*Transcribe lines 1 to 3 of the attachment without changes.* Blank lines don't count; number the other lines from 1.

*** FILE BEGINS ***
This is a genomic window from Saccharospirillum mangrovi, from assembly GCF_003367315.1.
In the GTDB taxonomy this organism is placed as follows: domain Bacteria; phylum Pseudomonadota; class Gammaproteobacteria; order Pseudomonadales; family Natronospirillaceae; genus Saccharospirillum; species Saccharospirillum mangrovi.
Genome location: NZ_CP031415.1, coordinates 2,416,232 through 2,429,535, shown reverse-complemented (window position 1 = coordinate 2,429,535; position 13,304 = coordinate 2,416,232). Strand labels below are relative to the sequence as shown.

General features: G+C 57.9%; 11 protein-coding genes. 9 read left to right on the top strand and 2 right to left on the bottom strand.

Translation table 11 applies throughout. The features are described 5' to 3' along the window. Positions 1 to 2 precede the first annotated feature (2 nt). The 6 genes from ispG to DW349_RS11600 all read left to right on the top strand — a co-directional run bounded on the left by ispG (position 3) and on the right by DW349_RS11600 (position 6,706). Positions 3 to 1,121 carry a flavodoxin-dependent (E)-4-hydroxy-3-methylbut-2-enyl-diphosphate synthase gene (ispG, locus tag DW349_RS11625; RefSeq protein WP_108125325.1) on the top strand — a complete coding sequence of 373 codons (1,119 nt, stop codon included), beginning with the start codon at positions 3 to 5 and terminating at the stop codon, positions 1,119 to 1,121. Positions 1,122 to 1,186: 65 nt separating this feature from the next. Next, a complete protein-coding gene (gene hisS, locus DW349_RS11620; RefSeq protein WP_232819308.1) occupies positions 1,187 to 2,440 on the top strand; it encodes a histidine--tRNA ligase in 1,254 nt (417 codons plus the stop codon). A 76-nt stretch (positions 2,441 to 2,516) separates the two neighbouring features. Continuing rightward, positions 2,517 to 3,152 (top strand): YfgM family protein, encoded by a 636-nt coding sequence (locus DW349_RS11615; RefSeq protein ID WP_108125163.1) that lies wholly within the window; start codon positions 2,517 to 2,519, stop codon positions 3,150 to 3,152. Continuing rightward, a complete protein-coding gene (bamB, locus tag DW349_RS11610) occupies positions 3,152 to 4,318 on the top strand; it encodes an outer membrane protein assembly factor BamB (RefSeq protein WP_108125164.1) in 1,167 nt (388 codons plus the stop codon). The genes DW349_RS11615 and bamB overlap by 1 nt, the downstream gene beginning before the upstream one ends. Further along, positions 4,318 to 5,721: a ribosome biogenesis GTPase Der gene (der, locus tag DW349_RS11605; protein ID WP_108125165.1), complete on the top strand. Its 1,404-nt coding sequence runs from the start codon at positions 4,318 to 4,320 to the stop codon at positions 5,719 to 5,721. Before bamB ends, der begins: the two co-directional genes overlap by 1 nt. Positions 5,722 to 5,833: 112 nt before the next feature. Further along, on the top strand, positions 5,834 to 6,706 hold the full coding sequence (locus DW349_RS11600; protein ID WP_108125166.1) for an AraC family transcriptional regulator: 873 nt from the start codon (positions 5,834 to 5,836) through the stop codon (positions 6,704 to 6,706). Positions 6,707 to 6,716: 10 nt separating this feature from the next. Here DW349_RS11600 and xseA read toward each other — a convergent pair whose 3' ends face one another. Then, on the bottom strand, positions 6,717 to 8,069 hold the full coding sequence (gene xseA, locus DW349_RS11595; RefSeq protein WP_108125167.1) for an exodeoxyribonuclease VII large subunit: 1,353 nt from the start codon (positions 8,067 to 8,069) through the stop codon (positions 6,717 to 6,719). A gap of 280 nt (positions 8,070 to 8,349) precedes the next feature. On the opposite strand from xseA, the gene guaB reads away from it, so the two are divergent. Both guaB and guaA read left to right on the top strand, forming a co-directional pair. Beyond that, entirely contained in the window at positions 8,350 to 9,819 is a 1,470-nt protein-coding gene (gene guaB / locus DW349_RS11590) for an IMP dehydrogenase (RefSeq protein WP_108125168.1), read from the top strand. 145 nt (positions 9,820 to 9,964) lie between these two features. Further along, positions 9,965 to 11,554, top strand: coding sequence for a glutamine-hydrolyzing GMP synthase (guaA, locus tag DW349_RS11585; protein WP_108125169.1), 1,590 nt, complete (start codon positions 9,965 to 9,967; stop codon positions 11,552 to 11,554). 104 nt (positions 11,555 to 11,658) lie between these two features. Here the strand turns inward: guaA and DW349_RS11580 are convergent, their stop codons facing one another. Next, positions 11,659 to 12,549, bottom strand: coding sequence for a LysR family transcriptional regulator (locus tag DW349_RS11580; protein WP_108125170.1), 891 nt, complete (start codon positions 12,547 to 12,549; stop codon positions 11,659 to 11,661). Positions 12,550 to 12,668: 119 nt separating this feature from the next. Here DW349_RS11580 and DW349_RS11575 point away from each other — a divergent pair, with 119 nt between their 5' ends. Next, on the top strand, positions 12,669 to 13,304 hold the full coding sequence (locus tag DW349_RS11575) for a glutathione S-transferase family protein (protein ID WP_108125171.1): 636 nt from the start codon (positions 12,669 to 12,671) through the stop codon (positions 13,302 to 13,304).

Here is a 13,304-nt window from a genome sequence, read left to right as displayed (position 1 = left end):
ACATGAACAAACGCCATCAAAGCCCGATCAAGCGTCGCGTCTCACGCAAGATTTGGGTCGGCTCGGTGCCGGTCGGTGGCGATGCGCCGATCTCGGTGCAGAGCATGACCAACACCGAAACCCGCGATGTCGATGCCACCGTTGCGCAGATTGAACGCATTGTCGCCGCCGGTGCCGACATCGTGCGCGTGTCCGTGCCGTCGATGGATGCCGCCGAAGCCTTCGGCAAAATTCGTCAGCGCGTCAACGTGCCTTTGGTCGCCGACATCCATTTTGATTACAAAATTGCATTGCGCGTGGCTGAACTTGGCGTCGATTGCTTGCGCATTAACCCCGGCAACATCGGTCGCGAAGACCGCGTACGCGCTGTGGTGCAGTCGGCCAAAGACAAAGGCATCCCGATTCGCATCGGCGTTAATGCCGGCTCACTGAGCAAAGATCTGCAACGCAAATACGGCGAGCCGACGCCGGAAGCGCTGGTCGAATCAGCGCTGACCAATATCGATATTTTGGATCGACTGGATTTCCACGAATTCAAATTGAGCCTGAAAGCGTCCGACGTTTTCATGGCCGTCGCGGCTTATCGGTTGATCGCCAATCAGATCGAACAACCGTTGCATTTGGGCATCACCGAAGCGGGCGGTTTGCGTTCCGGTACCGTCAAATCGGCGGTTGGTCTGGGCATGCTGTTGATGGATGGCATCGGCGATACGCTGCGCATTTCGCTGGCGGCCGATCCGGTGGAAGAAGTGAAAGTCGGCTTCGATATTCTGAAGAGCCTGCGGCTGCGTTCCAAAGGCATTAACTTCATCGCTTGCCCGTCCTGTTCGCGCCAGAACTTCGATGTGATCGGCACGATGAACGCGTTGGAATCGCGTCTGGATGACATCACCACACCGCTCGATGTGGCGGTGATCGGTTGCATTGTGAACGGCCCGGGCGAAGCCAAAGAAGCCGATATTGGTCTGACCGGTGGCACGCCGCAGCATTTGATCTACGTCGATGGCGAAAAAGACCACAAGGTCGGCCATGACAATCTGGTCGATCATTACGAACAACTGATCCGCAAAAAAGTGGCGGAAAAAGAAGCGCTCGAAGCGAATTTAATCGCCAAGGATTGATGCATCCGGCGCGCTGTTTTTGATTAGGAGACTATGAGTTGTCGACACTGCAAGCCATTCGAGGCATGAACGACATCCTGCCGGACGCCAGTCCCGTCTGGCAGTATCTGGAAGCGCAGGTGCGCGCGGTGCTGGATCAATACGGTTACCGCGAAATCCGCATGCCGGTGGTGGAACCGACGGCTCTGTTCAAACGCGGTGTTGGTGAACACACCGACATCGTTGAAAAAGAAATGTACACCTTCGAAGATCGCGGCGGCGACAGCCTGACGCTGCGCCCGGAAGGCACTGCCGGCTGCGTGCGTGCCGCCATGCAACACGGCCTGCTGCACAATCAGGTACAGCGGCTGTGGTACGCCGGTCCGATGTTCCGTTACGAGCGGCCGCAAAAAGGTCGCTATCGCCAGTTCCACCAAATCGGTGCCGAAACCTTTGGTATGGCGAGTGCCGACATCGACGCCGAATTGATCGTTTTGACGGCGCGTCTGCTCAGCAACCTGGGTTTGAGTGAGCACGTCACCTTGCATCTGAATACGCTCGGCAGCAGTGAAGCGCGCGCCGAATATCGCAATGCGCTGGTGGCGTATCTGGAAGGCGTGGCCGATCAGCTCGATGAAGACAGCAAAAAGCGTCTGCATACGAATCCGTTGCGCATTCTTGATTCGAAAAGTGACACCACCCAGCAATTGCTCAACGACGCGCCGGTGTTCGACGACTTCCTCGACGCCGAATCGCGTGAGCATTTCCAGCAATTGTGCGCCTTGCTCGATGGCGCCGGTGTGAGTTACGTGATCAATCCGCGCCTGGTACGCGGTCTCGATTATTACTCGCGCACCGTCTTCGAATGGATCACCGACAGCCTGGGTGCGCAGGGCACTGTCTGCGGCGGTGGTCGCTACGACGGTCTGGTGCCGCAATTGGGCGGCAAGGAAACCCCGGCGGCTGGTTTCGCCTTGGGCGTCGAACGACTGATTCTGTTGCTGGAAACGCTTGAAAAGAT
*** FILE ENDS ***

This is a genomic window from Saccharospirillum mangrovi, from assembly GCF_003367315.1.
In the GTDB taxonomy this organism is placed as follows: domain Bacteria; phylum Pseudomonadota; class Gammaproteobacteria; order Pseudomonadales; family Natronospirillaceae; genus Saccharospirillum; species Saccharospirillum mangrovi.
Genome location: NZ_CP031415.1, coordinates 2,416,232 through 2,429,535, shown reverse-complemented (window position 1 = coordinate 2,429,535; position 13,304 = coordinate 2,416,232). Strand labels below are relative to the sequence as shown.